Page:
Hiking is more than just a wonderful way to get fit, (climbing hills and mountains packs a powerful cardio workout). It’s good for the soul, helps you switch off from work and can be your passport to a life of adventure. This hiking for beginners guide hopes to convince you hiking can be accessible and fun for everyone.
Hiking has taken me into remote areas in the Hindu Kush, along jaw dropping ridges in Spain and into the wilderness of Alaska. Life becomes so much more exciting when you leave the car behind.
How Do You Start Hiking For Beginners?
It’s a big leap of faith taking up hiking when you have absolutely no experience or the last time you went hiking was years ago on an outward bound’s course with the school.
This is why my first piece of advice is to find someone to hike with.
Now I love solo hiking but it’s just not a good idea until you know what you’re doing. There’s basic navigation skills to learn and you need to build up knowledge to explore the hills and mountain trails safely.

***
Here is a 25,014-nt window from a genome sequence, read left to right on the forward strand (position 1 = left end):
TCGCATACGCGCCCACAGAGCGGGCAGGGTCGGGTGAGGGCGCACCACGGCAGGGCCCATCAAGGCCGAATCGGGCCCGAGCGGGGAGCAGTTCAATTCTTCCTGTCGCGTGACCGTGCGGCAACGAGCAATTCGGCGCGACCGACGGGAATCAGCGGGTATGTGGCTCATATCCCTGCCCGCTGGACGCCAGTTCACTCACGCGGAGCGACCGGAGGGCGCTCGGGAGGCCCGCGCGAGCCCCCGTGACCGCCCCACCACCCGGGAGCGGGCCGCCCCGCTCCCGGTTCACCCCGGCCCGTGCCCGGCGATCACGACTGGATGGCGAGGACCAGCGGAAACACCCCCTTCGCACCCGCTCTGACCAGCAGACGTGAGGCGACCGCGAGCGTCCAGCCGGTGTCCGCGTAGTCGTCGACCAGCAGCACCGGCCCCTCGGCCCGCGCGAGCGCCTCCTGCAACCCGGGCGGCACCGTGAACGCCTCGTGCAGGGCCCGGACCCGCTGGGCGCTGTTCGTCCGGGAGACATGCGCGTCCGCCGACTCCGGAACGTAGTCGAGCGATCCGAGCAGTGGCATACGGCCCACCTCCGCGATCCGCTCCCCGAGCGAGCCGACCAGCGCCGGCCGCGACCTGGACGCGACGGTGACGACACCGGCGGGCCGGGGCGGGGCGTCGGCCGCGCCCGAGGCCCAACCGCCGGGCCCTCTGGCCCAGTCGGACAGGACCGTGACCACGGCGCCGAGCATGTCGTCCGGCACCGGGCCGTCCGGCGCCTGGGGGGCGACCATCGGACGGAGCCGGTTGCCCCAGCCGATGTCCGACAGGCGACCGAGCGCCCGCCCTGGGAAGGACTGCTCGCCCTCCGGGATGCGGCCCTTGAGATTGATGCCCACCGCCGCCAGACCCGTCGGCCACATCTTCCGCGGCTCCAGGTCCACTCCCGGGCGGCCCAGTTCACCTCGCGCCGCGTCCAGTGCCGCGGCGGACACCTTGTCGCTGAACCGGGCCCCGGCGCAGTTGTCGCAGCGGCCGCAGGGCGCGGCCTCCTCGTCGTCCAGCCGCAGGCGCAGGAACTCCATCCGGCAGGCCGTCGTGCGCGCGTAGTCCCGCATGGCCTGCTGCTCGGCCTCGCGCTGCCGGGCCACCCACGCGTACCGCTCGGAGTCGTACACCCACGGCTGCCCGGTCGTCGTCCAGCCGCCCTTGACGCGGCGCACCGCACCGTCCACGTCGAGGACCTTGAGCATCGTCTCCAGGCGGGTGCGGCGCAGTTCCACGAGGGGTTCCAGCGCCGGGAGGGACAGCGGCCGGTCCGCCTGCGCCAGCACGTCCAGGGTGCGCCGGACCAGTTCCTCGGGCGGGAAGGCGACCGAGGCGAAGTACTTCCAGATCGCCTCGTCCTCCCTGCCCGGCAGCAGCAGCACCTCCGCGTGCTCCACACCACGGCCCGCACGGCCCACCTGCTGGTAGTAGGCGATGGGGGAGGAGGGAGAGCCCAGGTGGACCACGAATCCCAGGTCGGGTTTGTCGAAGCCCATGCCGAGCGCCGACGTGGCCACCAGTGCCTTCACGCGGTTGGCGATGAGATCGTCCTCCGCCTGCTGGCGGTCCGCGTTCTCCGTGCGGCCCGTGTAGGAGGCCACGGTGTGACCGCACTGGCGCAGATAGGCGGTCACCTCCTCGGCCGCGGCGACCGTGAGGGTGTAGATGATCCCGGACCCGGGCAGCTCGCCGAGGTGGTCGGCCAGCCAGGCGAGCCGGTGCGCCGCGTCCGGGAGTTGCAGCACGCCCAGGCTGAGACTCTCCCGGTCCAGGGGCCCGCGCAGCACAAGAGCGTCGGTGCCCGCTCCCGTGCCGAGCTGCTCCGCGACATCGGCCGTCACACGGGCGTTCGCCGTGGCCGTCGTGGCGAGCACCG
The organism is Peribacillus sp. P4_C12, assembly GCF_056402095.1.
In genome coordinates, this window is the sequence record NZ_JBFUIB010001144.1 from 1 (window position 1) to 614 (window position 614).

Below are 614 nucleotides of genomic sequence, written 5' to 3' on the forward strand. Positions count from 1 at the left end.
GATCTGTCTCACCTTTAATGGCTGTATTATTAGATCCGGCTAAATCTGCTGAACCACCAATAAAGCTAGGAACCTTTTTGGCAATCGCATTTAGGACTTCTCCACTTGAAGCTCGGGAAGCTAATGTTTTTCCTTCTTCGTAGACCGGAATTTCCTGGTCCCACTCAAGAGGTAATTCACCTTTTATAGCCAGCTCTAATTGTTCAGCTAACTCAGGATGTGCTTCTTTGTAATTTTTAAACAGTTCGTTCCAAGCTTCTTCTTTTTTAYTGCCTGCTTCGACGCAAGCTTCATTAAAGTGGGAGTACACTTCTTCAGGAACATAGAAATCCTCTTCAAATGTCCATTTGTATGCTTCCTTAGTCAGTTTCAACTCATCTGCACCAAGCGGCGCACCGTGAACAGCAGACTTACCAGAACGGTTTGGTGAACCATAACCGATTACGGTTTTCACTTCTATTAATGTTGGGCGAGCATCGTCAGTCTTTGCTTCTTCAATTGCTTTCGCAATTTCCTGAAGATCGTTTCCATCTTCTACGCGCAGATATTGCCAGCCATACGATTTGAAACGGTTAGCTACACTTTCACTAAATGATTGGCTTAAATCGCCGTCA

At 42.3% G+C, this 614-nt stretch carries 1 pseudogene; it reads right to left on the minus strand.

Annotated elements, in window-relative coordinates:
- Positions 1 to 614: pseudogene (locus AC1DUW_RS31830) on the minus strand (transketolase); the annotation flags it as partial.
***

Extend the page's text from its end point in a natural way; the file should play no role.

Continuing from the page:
If you don’t have a friend to take you hiking, it’s best to join a group. Search on FaceBook and you should find groups in your local area. Meetup is another great way to find hiking groups of like minded people.
It may be tempting to head off alone just like Reese Wetherspoon in Wild, but it’s better to learn survival skills first. One option is to take a hiking skills course such as these hill courses in the UK.
Hiking For Beginners: Guide To Choosing A Trail
There are a few things you need to think about when you pick your hiking route:
How much time do you have?
Will it be a full day hike or just a few hours? Take into account daylight hours – you don’t want to end up benighted. (Keeping a light head lamp in your pack is always a good idea). Factor in the time it will take to get to the start of your hike.